• There’s always a lesson to learn, and in the case of my biggest mistake, the lesson was to make sure to test, test, and re-test forms that depend on very strict input validation.

  • wwb_99

    A few key words “It’s not a bug, it’s a feature.”

  • Anonymous

    Another thing to add, is that there are many reasons for making mistakes. One I have found is that you are learning new things or working on a new type of project. It is very embarassing, however the lessons you can learn are usually very valuable.

  • Cardenus

    I’m so paranoid about making certain mistakes that I double, some times triple-or more check my work, especially if I’m about to delete a bunch of records from a database. I’m finding clients will want you to delete a whole lot of data, and then suddenly want it back before you know it, woops. I finally decided it would be good to make special backups before we delete anything.

  • mark

    great article. Totally agree the concept being positive and accountable. even if it is not your mistake but because the client does not understand the subject. for example once a client became angery when he saw a scroll on his website, because his browser resolution is lower than the design. Without asking the reason, he just shout out: what you did was rubbish!
    when you face this kind of situation you have to be positive and professional.

  • Yup we all screw up once in a while.

    For me the most important rule is:
    Stop what you’re doing and breath…
    Figure out what went wrong and decide what to do about it.
    Then do it : )

  • amado

    I think also another important technique is NOT to ignore little mistakes. The little signs that tell you something is not right. Sometimes we take risks and ignore the cues. Learning to recognize signs of approaching disaster is also very important.

  • I work with troubled kids, and these are some of the major points we reiterate with them on a daily (sometimes minute-ly) basis — own up, man up, fix it if you can, learn from it, move on. It’s good advice anywhere. My kids are in many ways a mirror of the larger problems in society: they are incredibly quick to point fingers at someone else for their errors, or to try to distract from their error by pointing at someone else’s problems. I’ve found that people are often so surprised (and pleased) when I own up to my mistakes that they actually trust me more after the goof than before — so often when someone makes an error their first and foremost priority is to make sure they themselves get none of the blame. Wrong, wrong, dead wrong.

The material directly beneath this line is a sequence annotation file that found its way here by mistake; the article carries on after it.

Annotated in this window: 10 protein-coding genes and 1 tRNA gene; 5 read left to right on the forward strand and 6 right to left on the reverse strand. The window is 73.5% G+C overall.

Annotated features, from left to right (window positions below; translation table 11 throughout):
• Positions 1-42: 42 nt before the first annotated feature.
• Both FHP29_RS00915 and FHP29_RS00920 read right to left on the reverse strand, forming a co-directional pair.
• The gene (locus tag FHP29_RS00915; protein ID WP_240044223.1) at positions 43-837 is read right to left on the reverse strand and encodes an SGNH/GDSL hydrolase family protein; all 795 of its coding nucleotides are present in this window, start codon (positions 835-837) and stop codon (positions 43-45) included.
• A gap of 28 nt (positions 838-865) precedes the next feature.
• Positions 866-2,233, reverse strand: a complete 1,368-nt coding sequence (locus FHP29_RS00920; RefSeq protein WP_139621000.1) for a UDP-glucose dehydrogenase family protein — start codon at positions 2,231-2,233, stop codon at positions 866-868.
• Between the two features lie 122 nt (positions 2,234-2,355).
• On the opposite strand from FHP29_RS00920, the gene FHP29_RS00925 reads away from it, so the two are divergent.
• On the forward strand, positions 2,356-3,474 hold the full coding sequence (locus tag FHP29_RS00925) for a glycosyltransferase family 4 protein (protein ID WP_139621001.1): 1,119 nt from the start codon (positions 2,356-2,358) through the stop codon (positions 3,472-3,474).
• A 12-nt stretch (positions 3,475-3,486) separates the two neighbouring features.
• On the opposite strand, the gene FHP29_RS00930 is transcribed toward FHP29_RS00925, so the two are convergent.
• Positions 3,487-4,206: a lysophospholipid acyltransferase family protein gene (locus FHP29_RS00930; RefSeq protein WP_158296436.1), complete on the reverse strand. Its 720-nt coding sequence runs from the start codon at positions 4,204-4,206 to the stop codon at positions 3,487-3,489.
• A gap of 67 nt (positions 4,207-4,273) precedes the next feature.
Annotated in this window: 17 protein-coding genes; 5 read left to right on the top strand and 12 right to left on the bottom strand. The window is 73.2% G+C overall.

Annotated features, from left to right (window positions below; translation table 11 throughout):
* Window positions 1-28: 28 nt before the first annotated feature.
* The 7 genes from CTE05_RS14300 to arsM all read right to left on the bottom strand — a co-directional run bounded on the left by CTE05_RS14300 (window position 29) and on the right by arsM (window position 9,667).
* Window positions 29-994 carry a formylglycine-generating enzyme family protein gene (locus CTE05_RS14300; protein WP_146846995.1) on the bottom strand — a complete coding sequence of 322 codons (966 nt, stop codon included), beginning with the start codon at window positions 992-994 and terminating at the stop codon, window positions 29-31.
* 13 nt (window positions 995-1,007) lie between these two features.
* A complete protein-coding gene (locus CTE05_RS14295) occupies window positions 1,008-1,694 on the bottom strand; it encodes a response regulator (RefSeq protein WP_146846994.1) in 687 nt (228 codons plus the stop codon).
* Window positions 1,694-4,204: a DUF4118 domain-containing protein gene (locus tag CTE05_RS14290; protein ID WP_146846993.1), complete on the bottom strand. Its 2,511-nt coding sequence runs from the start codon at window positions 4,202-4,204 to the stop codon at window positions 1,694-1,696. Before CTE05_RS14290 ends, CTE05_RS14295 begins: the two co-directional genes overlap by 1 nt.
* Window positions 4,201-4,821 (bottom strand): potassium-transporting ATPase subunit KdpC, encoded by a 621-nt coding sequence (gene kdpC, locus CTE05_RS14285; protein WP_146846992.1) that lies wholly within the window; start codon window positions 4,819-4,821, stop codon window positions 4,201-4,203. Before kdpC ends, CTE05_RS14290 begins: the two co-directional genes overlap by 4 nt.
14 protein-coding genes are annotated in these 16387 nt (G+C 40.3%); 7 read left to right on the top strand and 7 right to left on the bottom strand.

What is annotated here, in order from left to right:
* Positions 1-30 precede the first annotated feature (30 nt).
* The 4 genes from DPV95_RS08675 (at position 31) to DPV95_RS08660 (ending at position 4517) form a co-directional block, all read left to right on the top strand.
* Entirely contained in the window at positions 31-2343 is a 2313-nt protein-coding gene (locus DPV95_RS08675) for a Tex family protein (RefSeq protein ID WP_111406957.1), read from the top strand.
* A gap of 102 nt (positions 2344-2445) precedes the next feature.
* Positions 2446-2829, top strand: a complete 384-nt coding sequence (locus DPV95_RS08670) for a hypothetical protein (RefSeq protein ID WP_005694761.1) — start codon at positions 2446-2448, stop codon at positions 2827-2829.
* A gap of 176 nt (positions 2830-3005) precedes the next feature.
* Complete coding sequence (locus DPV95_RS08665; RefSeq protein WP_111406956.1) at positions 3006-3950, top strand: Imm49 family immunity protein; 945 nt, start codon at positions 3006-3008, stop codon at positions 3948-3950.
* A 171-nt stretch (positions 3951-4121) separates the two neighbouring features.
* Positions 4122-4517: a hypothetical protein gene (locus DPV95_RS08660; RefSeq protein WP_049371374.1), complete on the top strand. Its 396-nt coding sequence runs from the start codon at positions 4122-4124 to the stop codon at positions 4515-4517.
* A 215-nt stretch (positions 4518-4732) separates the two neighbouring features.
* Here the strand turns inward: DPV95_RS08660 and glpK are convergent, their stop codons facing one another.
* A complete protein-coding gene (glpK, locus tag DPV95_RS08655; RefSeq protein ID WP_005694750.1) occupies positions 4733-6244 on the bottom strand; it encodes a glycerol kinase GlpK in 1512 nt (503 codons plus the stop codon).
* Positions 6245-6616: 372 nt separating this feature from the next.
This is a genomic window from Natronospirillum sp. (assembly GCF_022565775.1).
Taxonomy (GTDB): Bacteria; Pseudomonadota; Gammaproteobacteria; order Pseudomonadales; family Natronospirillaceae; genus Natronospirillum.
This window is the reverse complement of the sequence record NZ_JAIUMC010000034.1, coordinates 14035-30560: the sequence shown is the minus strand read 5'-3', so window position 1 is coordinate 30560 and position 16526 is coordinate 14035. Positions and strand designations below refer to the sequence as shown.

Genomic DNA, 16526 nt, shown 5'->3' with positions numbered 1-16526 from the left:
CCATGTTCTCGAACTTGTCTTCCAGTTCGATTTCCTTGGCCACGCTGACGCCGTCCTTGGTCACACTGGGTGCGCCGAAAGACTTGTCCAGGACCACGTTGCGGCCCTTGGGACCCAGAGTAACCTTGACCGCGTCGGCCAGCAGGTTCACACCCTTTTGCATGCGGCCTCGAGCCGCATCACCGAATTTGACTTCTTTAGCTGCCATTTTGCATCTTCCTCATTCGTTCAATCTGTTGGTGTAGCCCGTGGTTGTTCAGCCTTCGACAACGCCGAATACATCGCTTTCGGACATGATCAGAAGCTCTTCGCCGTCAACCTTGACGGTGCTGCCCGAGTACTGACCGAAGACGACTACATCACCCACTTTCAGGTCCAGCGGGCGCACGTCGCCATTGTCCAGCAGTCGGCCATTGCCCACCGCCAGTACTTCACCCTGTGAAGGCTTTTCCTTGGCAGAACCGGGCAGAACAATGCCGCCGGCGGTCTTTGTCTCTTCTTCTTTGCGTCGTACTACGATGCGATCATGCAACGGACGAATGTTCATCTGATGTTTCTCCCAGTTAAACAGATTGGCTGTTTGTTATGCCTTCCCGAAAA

• We’re seeing a demonstration right now in the USA with the Palin/Letterman dustup. He screwed up by making nasty jokes about her daughter(s). She screwed up by exploiting the absolute h#ll out of it for political gain. His supporters point to her exploitation as a way to avoid responsibility for his ugly “humor.” Her supporters point to his failure to prostrate himself before the cameras and beg forgiveness as justification for their continued exploitation. Both sides look like panderers and jerks, and neither one seems to realize that a short, sincere owning-up would have bought them far more in credibility than the flailing and thrashing they’re both doing.

  • Dorsey

    Through no fault of our own, we had an SSL certificate issue at a very bad time for several of our customers that in turn impacted many of their customers through our online registration service. The instant we learned of the problem, we contacted our customers and explained to them what had happened and warned them of the possible consequences to their customers. We also requested their consent to contact their affected customers directly and explain what happened and how we’d resolve it. At no time did we “pass the buck” to those truly at fault (our hosting service).

    The response was overwhelming. Our customers thanked us profusely for getting ahead of the issue, and their customers expressed appreciation and understanding that no harm was done and for us letting them know that the problem was not of their doing and that everything was under control.

    Since then, our relationship with our customers has continued to improve because our credibility has gone through the roof.